Agribusiness (in the broad and systemic concept to be used) still has great challenges to overcome. In a less simplistic and pragmatic way, the challenges are not only related to the economic or even financial issues of the businesses of which it is composed, to which it is linked or directly involved, but mainly to the view of those who consume the products of the system, and especially the production of the food itself. Consequently, as the urban environment, whose population is growing, perceives this cousin, who today no longer only inhabits the interior.
Three different views and perspectives
To say the importance of the sector to the economy or even to its complex system of functioning has become commonplace in Brazil for at least 30 years, if not more. Motivated mainly by the systemic professionalization in many of the chains that today Brazilian agribusiness operates, it has become an industry capable of being omnipresent in almost the entire economy of the country. So vital.
Although an agribusiness country, this was not enough to persist in the urban environment distorted visions of this geographic reality until very recently. Not that it is easy to qualify the Brazilian agribusiness profile, on the contrary. As a continental country we are, there are abysmal discrepancies between the regions and between the production chains, and therefore mainly among their players, which further contributes to this naturally dichotomous, not to say kaleidoscopic, view.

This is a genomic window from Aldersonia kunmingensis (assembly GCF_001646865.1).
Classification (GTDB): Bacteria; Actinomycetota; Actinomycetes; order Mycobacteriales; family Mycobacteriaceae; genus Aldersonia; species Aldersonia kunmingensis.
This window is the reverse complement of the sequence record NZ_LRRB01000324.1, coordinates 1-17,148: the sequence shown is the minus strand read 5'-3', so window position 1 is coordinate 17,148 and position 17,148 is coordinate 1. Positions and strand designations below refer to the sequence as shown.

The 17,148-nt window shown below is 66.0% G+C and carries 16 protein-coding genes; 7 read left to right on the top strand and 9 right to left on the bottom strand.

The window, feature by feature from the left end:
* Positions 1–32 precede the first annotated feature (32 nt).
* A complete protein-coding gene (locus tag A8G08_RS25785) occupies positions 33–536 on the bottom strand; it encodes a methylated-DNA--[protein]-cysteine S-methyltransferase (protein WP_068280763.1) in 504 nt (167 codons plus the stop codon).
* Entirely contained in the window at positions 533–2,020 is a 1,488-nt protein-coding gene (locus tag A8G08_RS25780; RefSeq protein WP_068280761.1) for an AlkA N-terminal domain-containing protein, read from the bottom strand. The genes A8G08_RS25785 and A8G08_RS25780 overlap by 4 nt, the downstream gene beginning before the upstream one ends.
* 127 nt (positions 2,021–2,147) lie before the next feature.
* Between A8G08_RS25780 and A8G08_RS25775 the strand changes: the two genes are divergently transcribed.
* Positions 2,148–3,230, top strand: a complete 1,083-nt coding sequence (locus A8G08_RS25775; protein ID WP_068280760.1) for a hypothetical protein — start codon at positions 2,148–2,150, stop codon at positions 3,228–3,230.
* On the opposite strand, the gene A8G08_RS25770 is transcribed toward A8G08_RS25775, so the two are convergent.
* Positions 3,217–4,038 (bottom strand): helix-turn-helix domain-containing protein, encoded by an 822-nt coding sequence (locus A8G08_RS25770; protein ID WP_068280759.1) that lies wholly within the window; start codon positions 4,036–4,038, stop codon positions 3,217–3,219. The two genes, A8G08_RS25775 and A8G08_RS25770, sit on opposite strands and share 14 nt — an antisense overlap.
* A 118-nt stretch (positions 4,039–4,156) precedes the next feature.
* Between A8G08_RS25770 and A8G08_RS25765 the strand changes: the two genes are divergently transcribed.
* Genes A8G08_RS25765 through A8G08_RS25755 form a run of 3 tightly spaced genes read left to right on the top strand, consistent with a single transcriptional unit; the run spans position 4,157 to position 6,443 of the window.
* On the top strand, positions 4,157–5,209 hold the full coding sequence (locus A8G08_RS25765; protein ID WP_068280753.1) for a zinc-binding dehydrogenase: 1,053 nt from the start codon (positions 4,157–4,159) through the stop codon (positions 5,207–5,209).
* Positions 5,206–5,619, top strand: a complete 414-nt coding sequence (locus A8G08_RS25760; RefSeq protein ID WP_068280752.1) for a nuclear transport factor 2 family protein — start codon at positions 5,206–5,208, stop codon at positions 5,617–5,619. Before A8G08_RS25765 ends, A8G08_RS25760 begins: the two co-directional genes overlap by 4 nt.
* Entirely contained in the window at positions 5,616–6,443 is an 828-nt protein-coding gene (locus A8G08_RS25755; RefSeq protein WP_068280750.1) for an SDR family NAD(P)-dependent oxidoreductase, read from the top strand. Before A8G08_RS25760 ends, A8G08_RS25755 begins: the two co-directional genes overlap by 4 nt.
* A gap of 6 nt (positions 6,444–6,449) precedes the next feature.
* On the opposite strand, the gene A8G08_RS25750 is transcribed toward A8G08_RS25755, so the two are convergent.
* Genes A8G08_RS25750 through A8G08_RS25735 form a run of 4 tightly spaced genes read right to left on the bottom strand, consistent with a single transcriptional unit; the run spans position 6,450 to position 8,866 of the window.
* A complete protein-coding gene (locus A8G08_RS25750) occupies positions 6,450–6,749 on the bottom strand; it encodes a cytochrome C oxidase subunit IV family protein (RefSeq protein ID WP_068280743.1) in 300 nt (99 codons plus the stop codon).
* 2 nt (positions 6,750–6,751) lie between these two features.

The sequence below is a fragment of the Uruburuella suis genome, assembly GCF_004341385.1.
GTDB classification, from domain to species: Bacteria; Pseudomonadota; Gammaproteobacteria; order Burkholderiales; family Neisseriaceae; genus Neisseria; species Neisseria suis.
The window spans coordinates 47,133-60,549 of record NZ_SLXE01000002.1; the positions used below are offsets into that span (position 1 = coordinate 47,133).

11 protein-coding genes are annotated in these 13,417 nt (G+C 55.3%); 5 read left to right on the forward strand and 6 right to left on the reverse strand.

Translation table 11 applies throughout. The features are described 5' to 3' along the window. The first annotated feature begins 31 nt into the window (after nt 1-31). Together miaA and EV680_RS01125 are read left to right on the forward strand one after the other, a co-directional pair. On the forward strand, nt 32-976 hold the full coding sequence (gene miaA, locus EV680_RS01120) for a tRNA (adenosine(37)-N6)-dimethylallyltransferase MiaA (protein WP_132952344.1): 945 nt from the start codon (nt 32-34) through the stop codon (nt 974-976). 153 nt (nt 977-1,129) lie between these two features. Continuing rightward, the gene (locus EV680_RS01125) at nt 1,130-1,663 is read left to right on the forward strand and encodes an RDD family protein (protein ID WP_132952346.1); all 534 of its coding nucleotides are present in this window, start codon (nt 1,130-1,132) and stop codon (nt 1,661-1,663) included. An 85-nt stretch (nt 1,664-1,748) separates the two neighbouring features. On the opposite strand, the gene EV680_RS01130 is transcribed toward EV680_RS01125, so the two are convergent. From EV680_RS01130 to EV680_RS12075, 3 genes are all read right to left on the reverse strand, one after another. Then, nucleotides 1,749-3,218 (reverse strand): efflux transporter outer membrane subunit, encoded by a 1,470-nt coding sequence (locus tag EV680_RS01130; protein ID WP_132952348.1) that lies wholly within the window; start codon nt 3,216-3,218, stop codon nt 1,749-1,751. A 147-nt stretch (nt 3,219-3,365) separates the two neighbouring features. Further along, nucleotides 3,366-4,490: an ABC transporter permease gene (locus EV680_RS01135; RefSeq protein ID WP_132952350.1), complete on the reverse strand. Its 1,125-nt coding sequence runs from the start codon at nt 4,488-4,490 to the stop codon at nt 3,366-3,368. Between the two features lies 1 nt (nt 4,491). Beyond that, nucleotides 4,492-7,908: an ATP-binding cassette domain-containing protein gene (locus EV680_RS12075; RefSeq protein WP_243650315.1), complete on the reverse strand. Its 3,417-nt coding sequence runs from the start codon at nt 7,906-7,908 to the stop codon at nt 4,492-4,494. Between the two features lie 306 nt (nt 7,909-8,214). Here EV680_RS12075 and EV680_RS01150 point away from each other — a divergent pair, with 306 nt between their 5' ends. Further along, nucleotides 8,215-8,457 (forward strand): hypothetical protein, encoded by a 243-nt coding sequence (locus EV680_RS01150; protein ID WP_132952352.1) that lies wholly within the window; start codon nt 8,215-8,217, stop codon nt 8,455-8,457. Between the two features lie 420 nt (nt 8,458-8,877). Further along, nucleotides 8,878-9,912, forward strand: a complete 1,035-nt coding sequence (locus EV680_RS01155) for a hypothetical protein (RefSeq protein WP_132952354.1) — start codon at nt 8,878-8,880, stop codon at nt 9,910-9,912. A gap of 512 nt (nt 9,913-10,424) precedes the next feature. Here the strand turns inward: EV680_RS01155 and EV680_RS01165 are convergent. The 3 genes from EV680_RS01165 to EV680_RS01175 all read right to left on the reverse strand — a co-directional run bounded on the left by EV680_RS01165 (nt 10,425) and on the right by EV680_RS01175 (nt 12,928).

It can be said that there were at least three different opinions on agribusiness, or the field: the first group is those who did not know what is going on in the field (they do not even imagine what agribusiness is), they have no idea of the importance of this sector for the development of the country, and also how things are in the environment of origin, the countryside. It is the group that thinks that egg, chicken and other agribusiness products are produced in the industry or in the supermarket.
The second is composed of those who thought of agribusiness as "those guys from the countryside". Poor poor people, people of the grottoes, where little technology arrives, little road, and much mud and dust. Communication is done on the ticket and on horseback, and electric power is still a privilege of a few. On this in particular, it is also true that the field itself has contributed to this distorted image of itself. But it is a fallacy, although it still occurs in a few regions.